December 21, 2001
Remember Mein Kampf
Heather Reisman has removed Adolf Hitler's Mein kampf from
the shelves of her Indigo and Chapters bookstores. As an independent
businessperson, Reisman has the right to stock or remove any book
she pleases. Moreover, it is doubtful that her move had any marked
effect on anyone's holiday gift-buying plans. Nevertheless, Reisman's
decision is an unwise one, historically speaking.
Mein kampf is a epistle of hatred, this is absolutely true.
It is a monument to the capability of humans to envision evil and
then to follow a routinized path to see it to fruition.
But Mein kampf is something more than that. It is also a
monument to the human ability for denial and apathy. Mein kampf
and the reaction to it is the most important cautionary tale of
Hitler's autobiography was completed in 1927. (It was first published
in English translation in 1943.) It was easily accessible to ordinary
people, particularly Germans and anyone who could read German. In
his book, Hitler outlined his plans for the Final Solution and his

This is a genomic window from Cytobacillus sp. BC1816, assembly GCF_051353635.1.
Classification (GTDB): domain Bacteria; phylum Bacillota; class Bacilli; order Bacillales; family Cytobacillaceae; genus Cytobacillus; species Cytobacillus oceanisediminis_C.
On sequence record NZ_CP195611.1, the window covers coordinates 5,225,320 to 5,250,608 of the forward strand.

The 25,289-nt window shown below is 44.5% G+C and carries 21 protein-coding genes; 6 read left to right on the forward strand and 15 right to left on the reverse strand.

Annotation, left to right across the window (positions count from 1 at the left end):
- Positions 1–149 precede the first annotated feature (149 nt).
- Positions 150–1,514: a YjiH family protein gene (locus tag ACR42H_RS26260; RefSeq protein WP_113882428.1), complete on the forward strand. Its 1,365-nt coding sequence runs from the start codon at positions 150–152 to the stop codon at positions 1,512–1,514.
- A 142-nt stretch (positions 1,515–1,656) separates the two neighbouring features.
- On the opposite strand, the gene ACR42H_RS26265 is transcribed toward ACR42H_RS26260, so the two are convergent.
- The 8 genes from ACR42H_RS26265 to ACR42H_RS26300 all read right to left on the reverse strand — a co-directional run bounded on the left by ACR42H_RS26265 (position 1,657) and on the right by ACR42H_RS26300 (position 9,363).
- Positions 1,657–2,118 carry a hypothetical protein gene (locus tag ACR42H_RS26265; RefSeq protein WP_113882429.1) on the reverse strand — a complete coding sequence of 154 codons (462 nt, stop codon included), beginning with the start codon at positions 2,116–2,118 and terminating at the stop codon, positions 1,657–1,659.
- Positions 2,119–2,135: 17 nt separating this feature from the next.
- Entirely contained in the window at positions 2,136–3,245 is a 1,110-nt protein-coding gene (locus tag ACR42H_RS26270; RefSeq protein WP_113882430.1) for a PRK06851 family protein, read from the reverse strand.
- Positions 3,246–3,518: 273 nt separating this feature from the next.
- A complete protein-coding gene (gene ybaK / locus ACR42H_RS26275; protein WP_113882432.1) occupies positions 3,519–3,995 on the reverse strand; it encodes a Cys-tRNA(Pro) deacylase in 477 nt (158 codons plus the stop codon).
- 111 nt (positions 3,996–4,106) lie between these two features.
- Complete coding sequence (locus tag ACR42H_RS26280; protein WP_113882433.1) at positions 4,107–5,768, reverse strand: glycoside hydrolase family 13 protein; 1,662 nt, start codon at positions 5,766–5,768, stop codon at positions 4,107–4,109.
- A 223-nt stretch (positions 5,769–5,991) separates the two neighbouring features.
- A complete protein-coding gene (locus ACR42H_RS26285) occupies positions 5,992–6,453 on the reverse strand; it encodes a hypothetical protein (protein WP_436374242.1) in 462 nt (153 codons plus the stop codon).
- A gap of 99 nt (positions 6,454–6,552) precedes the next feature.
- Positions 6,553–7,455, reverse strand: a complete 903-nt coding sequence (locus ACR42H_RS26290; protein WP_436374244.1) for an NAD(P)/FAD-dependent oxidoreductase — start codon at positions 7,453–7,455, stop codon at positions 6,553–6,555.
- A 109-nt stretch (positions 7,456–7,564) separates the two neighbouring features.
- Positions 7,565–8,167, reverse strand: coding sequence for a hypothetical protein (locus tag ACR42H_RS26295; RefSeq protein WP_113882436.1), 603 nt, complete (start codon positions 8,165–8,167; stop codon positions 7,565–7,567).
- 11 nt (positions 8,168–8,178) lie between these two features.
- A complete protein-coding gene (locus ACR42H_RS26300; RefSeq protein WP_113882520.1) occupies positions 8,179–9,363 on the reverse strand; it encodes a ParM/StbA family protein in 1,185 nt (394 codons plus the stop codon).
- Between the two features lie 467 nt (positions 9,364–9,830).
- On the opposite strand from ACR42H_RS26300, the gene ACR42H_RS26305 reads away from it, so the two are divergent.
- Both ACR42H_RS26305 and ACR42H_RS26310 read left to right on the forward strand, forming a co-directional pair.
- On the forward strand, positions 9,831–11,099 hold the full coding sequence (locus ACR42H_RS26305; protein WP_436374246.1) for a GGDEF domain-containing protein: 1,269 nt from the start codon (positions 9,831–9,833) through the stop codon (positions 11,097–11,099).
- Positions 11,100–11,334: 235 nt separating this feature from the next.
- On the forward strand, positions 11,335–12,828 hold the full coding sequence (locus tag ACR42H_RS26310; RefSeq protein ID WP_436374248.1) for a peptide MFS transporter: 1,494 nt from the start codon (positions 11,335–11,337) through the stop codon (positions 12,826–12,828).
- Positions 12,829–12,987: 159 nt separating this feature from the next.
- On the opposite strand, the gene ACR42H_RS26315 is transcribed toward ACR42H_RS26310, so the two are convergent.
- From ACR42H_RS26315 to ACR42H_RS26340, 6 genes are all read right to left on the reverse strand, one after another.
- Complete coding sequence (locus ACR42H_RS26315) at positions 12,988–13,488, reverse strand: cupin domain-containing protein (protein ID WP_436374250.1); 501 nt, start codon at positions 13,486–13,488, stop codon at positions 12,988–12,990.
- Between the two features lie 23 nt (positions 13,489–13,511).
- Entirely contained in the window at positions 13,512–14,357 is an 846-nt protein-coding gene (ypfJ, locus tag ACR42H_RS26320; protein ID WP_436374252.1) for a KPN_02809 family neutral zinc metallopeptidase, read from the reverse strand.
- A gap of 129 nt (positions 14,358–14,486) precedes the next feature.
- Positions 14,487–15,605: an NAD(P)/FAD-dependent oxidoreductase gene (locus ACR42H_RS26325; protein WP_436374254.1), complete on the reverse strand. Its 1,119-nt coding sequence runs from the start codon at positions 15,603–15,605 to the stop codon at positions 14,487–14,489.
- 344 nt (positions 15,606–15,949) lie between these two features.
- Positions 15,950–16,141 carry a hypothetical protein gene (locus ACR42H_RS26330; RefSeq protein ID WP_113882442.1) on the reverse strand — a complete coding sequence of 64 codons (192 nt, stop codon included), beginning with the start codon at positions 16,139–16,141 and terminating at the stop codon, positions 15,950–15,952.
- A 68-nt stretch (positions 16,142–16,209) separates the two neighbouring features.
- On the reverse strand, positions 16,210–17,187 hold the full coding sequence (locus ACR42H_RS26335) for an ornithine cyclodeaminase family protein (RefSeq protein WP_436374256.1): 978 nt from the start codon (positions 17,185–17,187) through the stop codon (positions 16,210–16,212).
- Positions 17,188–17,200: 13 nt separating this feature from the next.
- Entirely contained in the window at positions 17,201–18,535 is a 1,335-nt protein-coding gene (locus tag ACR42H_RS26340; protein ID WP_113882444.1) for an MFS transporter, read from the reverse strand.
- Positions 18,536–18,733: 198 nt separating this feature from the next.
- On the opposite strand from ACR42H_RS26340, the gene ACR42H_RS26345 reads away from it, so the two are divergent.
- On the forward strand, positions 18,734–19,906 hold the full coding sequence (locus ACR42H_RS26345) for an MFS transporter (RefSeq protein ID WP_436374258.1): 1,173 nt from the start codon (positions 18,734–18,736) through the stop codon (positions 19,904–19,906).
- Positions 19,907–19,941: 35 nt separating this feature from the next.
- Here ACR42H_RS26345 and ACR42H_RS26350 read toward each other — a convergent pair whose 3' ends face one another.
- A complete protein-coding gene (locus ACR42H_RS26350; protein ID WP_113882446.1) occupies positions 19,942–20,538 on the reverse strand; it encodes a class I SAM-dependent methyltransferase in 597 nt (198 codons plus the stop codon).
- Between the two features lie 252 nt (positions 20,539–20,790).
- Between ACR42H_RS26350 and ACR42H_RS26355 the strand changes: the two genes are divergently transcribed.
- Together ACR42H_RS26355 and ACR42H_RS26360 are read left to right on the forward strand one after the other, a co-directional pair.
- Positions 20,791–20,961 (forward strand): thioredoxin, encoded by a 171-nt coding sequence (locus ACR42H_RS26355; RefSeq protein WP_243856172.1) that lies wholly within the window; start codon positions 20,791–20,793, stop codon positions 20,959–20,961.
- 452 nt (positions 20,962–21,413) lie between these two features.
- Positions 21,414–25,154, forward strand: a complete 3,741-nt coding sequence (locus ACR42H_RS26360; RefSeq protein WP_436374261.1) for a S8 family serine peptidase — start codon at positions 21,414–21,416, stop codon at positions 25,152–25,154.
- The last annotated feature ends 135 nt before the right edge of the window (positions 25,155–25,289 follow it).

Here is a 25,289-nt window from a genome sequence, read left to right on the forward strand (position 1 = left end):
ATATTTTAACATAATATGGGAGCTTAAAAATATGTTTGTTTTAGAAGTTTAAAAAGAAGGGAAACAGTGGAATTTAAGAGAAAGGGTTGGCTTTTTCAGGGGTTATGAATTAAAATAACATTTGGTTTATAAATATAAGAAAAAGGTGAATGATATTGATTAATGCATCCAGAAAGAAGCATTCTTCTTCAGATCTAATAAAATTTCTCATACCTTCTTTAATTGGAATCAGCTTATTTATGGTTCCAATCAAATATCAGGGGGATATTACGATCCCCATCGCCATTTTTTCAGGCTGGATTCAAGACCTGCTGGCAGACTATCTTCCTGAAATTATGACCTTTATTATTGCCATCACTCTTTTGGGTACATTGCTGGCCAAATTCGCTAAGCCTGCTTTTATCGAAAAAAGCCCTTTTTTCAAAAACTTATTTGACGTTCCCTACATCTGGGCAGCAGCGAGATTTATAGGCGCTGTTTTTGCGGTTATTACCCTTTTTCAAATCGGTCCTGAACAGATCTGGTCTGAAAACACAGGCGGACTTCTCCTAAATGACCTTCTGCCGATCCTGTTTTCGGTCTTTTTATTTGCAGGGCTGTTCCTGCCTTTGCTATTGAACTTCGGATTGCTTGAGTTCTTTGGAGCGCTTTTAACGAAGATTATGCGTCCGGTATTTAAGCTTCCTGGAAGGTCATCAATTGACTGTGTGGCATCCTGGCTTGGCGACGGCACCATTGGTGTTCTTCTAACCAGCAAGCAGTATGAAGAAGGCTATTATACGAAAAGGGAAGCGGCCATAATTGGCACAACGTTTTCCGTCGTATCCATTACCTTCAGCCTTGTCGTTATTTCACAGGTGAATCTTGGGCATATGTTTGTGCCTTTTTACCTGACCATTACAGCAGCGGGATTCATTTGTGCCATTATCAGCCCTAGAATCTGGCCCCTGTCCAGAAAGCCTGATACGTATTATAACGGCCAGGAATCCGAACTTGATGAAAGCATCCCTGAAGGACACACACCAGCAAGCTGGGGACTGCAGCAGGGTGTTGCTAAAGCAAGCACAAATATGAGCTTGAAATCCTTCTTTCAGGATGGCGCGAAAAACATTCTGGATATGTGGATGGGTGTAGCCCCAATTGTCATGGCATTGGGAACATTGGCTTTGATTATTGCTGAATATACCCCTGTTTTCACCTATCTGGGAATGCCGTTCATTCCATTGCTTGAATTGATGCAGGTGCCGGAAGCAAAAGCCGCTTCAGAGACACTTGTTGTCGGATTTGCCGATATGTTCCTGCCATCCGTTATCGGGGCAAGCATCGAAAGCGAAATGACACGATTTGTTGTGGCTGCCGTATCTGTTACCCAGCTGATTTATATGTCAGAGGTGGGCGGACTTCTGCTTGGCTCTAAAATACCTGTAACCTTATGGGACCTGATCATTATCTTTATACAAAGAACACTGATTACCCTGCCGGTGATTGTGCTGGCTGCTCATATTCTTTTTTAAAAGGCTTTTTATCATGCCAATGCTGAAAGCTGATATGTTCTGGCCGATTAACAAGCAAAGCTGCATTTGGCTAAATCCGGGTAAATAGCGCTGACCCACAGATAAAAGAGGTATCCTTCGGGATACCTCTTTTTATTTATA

image of a master race dominating the planet.
While Charlie Chaplin and Western caricaturists were still portraying
Hitler as a goofy little oddball with a funny moustache, anyone
willing to do so could have read in chilling detail the grotesque
future he planned for Jews, Europeans and the world.
It is certainly true that the Final Solution was such an abominable
use of human imagination that we are still incapable of explaining
how it could have been allowed to come about. It is easy to understand
that people reading Mein kampf would have seen Hitler for
the demented egotist that he was. But they should also have been
capable of seeing the ability of Hitler to see his evil dreams through.
Moreover, Allied leaders of the time, who were struggling against
radical and reactionary elements on the home front during the Depression,
should have been aware of the German people's willingness to scapegoat
and to allow Hitler's dream to be fulfilled.
The fact that most people did not pay attention to Mein kampf
until it was too late is the lesson we must take from the whole
experience. We insist that the Holocaust must never happen again
and we maintain a vigilance about anti-Semitism that is instilled
with our knowledge of 20th-century history. But Mein kampf,
as offensive as it is, is both an important historical document
and, more importantly, a reminder that we should extend vigilance
to even those words written by people we dismiss as madmen or kooks.
This awful book should be on the shelves of libraries and bookstores.
To remove it is to perpetuate our willingness to turn a blind eye
to evil. Do you agree or disagree?
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